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December 2021

For the Friends and Patients of:




“A goal is a dream with a deadline.”
~ Napoleon Hill

Low Back Pain

Low Back Pain:

Stabilization Exercises for Low Back Pain

Low back pain (LBP) is extremely common and will affect at least 80% of us at least once during our lifetime, with many experiencing recurring or prolonged chronic episodes. While chiropractors often utilize manual therapies—like spinal manipulation—to manage low back pain, he or she may also recommend spinal stabilization exercises as part of the treatment process.

Studies have shown that patients with low back pain often have weakness in their core muscles. In particular, certain important deep involuntary muscles like the fine rotators of the spine called the lumbar multifidus can become deactivated and out of sync or coordination with other core muscles like the transverse abdominus and gluteus maximus during normal movement patterns. This loss of lumbar spine support increases stress and load on the spine, which can lead to injury and/or poor treatment responses.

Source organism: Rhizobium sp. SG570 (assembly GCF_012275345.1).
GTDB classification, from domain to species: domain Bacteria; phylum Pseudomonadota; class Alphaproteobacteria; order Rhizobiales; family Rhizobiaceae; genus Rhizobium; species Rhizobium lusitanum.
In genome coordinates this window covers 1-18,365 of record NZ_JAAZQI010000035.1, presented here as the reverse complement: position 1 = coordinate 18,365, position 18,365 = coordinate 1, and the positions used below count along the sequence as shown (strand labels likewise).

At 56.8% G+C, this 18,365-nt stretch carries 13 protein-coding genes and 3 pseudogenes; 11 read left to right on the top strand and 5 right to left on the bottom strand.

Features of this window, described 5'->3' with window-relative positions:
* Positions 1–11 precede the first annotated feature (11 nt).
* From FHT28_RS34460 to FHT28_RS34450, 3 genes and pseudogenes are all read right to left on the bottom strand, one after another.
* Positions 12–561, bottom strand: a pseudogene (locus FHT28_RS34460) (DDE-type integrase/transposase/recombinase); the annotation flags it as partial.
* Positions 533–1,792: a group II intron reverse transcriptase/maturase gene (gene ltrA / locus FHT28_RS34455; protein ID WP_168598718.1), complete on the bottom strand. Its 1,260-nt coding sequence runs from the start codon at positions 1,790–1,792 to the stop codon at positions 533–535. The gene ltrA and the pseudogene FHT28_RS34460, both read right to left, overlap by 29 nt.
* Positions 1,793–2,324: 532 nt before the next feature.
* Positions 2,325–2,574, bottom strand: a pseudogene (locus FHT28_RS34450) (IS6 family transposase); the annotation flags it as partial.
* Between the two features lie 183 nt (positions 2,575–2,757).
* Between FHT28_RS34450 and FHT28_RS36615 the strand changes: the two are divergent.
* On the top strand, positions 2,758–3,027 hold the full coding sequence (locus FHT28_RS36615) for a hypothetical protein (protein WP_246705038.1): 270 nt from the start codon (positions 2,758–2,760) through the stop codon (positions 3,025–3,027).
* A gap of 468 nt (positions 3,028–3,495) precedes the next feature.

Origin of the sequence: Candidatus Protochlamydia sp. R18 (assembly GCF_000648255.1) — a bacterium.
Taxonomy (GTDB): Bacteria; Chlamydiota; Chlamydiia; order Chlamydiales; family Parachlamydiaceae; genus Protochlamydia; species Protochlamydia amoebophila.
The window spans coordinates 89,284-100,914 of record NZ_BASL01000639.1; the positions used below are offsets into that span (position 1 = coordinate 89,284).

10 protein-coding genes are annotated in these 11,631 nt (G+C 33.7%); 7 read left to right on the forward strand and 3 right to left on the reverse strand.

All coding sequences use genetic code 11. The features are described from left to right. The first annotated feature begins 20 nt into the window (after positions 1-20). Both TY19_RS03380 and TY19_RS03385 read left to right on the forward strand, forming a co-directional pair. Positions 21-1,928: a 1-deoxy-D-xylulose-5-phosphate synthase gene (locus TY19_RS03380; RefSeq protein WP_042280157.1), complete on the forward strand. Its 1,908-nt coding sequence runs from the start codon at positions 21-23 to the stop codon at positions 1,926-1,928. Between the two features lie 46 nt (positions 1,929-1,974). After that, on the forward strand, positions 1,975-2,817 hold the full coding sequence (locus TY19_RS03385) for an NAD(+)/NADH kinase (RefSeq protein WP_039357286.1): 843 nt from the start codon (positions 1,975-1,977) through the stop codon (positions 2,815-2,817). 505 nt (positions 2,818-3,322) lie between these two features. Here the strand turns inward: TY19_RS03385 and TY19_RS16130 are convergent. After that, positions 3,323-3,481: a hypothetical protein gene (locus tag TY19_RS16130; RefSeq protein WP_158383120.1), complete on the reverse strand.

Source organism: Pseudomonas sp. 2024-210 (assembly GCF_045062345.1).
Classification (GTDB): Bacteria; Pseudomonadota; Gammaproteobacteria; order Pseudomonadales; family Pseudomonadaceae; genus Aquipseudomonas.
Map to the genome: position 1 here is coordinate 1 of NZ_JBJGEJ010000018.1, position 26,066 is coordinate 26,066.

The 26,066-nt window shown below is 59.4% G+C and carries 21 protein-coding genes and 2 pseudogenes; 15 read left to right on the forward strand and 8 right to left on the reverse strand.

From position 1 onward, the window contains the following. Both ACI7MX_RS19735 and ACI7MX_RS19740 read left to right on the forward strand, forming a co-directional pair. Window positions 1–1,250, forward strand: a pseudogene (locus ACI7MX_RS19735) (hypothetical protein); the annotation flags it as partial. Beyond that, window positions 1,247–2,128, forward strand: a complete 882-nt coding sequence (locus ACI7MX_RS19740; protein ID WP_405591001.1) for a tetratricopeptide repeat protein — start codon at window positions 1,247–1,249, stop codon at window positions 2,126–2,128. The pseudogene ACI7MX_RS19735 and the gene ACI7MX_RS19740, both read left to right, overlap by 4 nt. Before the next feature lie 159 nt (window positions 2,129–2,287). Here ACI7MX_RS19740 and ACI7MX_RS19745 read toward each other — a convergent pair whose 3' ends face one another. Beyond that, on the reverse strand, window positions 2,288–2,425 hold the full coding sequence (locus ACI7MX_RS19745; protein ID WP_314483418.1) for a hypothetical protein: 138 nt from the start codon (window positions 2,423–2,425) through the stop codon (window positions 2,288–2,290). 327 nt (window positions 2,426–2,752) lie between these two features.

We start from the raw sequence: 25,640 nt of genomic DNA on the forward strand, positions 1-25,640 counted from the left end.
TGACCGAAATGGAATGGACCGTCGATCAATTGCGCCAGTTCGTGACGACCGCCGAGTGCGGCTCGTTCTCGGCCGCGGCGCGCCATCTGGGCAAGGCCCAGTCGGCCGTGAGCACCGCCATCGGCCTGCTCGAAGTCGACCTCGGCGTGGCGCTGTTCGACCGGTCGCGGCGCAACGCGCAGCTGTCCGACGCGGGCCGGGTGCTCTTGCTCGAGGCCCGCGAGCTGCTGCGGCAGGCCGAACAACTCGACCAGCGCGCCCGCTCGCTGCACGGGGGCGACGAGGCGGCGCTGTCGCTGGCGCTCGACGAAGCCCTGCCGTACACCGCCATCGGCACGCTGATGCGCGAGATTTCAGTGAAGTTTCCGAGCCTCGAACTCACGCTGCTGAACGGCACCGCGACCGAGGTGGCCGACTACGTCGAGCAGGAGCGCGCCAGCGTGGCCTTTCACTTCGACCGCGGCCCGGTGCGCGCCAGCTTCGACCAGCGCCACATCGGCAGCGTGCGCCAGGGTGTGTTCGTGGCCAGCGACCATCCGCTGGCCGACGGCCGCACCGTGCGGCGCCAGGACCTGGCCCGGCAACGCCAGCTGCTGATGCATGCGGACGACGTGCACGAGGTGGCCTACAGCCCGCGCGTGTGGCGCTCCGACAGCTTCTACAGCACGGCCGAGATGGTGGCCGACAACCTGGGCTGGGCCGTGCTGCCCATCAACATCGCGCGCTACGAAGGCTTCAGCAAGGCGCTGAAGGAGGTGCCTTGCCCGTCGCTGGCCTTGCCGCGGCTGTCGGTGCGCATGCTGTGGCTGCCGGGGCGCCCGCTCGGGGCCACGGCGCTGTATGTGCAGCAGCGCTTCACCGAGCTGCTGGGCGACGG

Core stabilization exercises are intended to help reactivate normal muscle function, which increases spinal stability, promotes neuromotor control in the lumbopelvic region, and induces inter-segmental stiffness to prevent shear forces that lead to injury and/or poor recovery and chronic low back pain.

Examples of core stabilization exercises include the plank, the side plank, the bird dog, and the bridge, as well as movements that incorporate a stability ball. Based on your particular case, your doctor of chiropractic can provide recommendations on which exercises to focus on.

So, just how good are core stabilization exercises in the management of chronic low back pain? A 2021 systematic review found that core stabilization exercises benefit patients with both short-term and long-term low back pain more than other exercise approaches like general strength and stretch training, treadmill walking, and use of various training devices. Additionally, core stabilization exercises work even better to reduce pain and disability and improve the strength and function of the core muscles when combined with other treatment approaches like spinal manipulation, mobilization, and myofascial release technique—forms of treatment that are performed by doctors of chiropractic.  
 

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